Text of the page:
Thoughts in quarantine


Photos courtesy of Davi Jacobs

My temporary habitat, featuring comfy chair and tray, last week.

Davi Jacobs , Features Editor

Dear reader,

My experience with Covid was honestly surreal.

I tested positive on Jan. 7 but I stayed home on Thursday since I didn’t feel so well Wednesday. Throughout that day, I oscillated from hot flashes to having goosebumps rise on my skin, but I reasoned that the return to school after an extended winter break made me feel sick. On my way home from school, I worried about the chances of me having Covid since my dad was scheduled for an important procedure the next day. As soon as I got home, I took all my stuff to my room and called my mom. She left work and bought several rapid home tests (which, might I add, are pretty expensive.) The test indicated that I was negative, but actually, we later found out that traces of the virus are not picked up by these rapid tests before 24 hours of experiencing symptoms. 

To be on the safe side, I stayed home Thursday. Luckily, the snow day on Friday gave me some time to recuperate and get tested officially. The doctor told me I most likely had Omicron since I could still smell and taste, and this variant is so contagious that it is only a matter of time before we all get exposed to it. 

For several days, I lived in my room. Particularly, on a comfy chair. My mom took care of me and brought food and brewed tea with a lot of ginger. My sister acted like I had the plague, so I got some peace and quiet until she started bombarding my phone with selfies. I binge-watched Money Heist on Netflix (highly recommended) and my friend marveled at how I was able to get through most of the show in just a couple of days. 

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But, it’s hard to be productive and resist the temptation to kick back and be a couch potato when you don’t feel well. That is what I struggled with when I wasn’t able to come out of my room. I like being active, and it’s really important for me to work out daily to maintain my mental health. Staying in my room and not having the energy to move reintroduced the negative mindset I try so hard to avoid. I think that’s why I need to have something to do every second because it inhibits my thoughts from drowning me. But, I didn’t want to revert back to my harmful behavior, and I convinced myself that I needed to kick back and my sedentariness was perfectly justified to allow my body to fight the virus. 

I was uncomfortable with eating in my room because I’m fastidious and I didn’t want my crumbs to feed the carpet, but I used a tray to maintain cleanliness.

 My symptoms were flu-like and not too severe — I had a fever that didn’t exceed 102 degrees, and I felt muscle fatigue and had a runny nose. I’m vaccinated, so I can imagine that if I had not been inoculated, my symptoms would have been much worse. Also, none of my other immediate family members tested positive for Covid, even though we were breathing the same air, so my dad called me ‘Covid-girl.’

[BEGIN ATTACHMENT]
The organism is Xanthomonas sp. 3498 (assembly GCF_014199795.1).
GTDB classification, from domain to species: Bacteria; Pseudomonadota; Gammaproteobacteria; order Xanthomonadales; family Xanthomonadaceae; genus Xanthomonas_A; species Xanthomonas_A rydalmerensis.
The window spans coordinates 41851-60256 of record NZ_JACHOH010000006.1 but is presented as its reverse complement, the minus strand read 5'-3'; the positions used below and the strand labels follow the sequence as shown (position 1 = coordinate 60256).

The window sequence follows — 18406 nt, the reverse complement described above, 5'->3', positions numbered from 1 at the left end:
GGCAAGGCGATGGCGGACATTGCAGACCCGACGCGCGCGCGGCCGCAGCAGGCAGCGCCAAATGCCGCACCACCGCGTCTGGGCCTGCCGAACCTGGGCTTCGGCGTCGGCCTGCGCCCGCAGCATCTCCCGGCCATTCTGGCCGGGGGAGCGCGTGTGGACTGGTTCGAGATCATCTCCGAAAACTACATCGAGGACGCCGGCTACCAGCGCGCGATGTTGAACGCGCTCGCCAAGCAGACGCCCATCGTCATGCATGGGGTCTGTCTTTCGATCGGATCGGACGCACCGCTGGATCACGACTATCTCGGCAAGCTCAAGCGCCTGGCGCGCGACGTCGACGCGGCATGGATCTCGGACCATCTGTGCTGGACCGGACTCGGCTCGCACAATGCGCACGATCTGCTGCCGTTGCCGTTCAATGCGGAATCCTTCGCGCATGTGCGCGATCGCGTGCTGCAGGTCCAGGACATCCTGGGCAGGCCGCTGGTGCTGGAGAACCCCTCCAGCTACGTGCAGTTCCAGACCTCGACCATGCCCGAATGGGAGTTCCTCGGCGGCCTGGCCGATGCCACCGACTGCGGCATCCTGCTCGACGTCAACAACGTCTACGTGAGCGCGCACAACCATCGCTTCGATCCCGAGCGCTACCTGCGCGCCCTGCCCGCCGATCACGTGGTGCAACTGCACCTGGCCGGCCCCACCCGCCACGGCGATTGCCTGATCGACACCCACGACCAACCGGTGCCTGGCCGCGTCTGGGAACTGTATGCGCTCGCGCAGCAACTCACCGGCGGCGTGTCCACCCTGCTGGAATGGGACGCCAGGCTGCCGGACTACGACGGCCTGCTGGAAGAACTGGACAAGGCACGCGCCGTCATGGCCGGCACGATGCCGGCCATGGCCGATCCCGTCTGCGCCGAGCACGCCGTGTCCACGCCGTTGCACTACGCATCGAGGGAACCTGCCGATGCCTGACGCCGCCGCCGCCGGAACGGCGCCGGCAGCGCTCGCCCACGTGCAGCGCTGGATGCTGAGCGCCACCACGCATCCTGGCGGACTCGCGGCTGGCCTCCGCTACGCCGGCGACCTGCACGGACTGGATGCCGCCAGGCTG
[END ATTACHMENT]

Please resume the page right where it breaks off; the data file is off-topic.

Due to the county’s mandated ten-day quarantine for students, I couldn’t go to school last week, so I had to keep up with classes virtually. Thankfully, my fever broke the night before, so I felt a lot better going into the week, with the exception of having a stuffy nose and a cough.

My love for tea resurfaced. The power tea holds is severely understated.

Monday and Tuesday were frustrating because Zoom made some updates for students since last year and I wasn’t able to log in for check-ins, which stressed me out a lot, but I called the tech support desk and it magically worked. I communicated with my teachers via email and they were all very helpful and supportive. I completed assignments on myMCPS Classroom daily and reviewed the lessons gone over in each of my classes. Students who are quarantining have access to a spreadsheet with Zoom links for every staff member and whether their teachers are livestreaming classes or holding office hours to support them.

As I waited for my teachers to let me into the Zoom room, I thought back to last year, when MCPS students attended classes via Zoom every day. I remember the isolation I felt, and I wasn’t sure whether the feelings I was experiencing were felt by my peers concealed by a black box with their names plastered on it. I remember the sinking feeling I had in my chest that I just couldn’t eradicate. But, I also remember the highlights of that year, like connecting with people I didn’t previously talk to as much, connecting with my grandparents through our daily Russian lessons and reaching my fitness goals.

Last week really made me appreciate the return to in-person learning this year because it reminded me of how important social interactions are for my well-being, and it also made me feel more fortunate for my family, to who I forget to show my gratitude too often. Being sick itself wasn’t fun, but I am grateful that I had this opportunity to reflect on my life and make the decision to live each day with purpose.

I hope you all stay well,

Davi Jacobs